Some people seem to be very concerned about the physical challenges of foot launching a paramotor. It’s intimidating strapping on a 60lb backpack and being told you have run sprints with it on your back. Luckily it’s not as hard as it sounds, and you have many options with equipment to make that easier.
Let’s start with motors. I fly a Talon 190 built by Blackhawk. At 65 lbs it’s one of the larger, more powerful options for foot launching. The harness distributes the weight nicely and I’m happy to deal with the weight on the ground in order to have the power in the air.
A friend of mine recently purchased one of the lightest motors available, the Vitorrazi Atom 80. It’s an 80cc engine vs. the Talons 190cc but it has plenty of power to get his 165lbs airborne. And at 40lbs with a very comfortable harness it’s easy to forget your wearing it. Even at 190lbs, the Atom 80 is an option for me. Your choice of wing actually has more impact than your choice of motor.
I also understand that everyone has very different physical abilities and challenges. I have knee problems that make themselves known anytime I push a little too hard or the barometer changes. But you can get past just about any physical limitation if you want too.
This is an image of a Resurgence PPG trainee. Resurgence is an operation that travels the country making foot launch paramotor flight a reality for wounded vets. These guys have a wide range of invisible to very obvious challenges. They constantly prove that challenge does not equal imposibilty.
The trick is you aren’t really fighting that weight the whole time. As soon as you pull the wing overhead it starts picking up some of the weight. The motor provides the power to move you forward, like a steady hand at your back. The faster you move the more the wing carries your wieght . You are really just keeping your feet moving to stay centered under the wing as your equipment does the work for you. It’s about finesse and technique more than strength.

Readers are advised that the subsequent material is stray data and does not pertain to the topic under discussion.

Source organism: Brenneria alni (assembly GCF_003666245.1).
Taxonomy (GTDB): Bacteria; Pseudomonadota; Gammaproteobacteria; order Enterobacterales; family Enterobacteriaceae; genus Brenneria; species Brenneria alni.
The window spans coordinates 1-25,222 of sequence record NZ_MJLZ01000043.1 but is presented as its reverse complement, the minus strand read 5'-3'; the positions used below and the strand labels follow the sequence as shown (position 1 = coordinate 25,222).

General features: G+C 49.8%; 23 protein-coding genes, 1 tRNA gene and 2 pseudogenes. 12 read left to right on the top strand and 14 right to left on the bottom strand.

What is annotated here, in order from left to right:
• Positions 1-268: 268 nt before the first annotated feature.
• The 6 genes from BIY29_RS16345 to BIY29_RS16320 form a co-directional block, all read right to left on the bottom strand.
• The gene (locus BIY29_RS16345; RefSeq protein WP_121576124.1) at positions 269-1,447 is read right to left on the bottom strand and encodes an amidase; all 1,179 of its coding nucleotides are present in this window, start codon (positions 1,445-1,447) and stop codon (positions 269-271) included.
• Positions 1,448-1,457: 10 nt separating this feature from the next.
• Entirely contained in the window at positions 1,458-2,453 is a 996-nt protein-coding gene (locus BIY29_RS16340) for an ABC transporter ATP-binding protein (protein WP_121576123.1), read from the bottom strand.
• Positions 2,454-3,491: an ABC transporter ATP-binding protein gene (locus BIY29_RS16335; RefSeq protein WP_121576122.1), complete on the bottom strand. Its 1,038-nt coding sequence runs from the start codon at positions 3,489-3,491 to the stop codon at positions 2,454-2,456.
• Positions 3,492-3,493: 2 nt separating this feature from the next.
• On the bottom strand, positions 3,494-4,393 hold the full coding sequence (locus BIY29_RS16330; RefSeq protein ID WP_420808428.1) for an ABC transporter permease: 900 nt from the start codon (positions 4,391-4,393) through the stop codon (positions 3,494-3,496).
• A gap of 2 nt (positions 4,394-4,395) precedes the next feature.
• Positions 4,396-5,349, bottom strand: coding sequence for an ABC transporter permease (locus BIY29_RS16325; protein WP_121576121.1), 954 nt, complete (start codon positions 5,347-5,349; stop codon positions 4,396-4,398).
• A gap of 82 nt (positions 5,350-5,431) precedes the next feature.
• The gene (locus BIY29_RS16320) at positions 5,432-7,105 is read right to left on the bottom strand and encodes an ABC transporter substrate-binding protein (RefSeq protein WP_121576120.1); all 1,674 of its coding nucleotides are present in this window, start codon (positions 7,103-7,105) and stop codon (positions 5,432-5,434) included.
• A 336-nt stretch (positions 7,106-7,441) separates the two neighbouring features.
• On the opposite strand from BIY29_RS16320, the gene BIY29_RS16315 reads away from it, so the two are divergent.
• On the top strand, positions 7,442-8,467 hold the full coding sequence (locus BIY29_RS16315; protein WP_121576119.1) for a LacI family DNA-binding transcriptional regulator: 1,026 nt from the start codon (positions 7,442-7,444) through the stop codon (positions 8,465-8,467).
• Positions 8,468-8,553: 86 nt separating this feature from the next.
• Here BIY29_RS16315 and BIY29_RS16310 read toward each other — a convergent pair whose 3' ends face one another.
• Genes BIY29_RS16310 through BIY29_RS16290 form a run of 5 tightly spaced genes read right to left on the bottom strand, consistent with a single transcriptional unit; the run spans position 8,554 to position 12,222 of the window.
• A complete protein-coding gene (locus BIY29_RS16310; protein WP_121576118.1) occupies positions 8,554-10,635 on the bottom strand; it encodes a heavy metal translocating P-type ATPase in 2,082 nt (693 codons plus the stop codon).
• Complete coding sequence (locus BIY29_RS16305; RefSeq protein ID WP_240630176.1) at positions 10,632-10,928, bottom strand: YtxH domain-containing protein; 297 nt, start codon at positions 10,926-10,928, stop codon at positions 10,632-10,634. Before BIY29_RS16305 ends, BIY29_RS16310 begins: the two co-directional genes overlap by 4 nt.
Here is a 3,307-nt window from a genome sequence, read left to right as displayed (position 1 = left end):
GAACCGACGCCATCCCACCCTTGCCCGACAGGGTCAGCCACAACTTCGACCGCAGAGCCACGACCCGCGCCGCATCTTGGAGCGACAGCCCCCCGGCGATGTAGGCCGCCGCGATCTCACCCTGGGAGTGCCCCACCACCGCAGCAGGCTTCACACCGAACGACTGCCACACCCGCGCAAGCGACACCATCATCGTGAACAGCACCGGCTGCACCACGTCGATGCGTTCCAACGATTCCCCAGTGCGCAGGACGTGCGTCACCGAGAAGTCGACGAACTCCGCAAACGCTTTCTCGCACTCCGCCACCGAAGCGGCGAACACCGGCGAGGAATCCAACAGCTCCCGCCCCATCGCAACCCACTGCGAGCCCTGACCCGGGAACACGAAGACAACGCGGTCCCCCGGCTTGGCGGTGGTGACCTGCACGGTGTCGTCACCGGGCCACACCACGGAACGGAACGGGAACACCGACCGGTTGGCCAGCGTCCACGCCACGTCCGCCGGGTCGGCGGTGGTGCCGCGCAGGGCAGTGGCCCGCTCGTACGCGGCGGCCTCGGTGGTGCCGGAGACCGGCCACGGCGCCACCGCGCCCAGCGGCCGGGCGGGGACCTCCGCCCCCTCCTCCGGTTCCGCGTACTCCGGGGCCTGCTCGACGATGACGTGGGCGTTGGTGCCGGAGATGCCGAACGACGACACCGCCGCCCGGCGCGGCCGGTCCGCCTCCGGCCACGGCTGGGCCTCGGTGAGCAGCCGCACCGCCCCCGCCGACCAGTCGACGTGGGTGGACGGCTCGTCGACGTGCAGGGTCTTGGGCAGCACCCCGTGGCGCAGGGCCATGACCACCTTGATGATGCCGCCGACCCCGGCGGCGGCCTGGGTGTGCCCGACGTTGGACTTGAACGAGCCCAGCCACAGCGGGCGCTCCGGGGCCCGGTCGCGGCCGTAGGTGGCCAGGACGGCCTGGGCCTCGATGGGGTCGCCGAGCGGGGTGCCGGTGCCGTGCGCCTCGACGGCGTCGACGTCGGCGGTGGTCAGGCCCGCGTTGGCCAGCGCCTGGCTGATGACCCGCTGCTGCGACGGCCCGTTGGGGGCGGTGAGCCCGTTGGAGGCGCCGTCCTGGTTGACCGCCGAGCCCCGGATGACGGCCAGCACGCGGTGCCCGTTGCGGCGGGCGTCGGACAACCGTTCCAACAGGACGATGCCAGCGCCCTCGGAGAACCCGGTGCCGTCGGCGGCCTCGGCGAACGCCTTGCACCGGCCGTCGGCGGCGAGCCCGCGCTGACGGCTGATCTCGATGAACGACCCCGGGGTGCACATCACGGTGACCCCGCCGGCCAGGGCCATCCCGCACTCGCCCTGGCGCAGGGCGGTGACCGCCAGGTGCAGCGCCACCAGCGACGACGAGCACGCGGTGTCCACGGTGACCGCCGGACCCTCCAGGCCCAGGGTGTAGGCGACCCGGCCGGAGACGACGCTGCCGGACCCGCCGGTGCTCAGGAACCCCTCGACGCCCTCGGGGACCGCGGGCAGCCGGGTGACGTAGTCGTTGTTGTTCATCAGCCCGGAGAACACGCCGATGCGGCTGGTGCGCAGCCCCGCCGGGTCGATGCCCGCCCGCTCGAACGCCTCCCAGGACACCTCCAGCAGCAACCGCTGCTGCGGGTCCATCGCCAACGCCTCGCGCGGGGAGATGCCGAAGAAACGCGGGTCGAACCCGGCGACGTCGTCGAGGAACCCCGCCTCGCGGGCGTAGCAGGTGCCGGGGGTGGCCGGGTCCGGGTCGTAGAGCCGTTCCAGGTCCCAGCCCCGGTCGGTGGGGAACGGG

Having said that, being fit will help you out, especially during kiting practice. If you’re thinking of getting into PPG this spring now is the time to start getting ready physically. You don’t need to be a power lifter, agility and endurance are more important than brute strength.
Low impact options seem to work best for me. Bicycling is a great one. You don’t need a $500 bike to make it happen. A decent $100 bike will be enough to start building leg strength and cardio. Body weight training can work great as well. Burpees, lunges, planks of all flavors. You don’t need a gym membership, just a block of time and the discipline to make it happen.
There really isn’t one muscle group more important than the rest. On the ground you need your lower body, back and abs to run and steady the motor. In the air you’ll notice the work your shoulders are doing pretty quickly. The more agile you are the easier it will be for you deal with bad inflations and turning into crosswinds on launch as well as running out a landing.
Of course wheels are an option. This takes out most of the physical requirements. But if you want to footlaunch don’t go for wheels just because you’re intimidated. All it takes is the willpower to learn. A good instructor can take that and direct it where it’s needed to achieve your goal.
Now, train hard this winter and I’ll see you in the sky.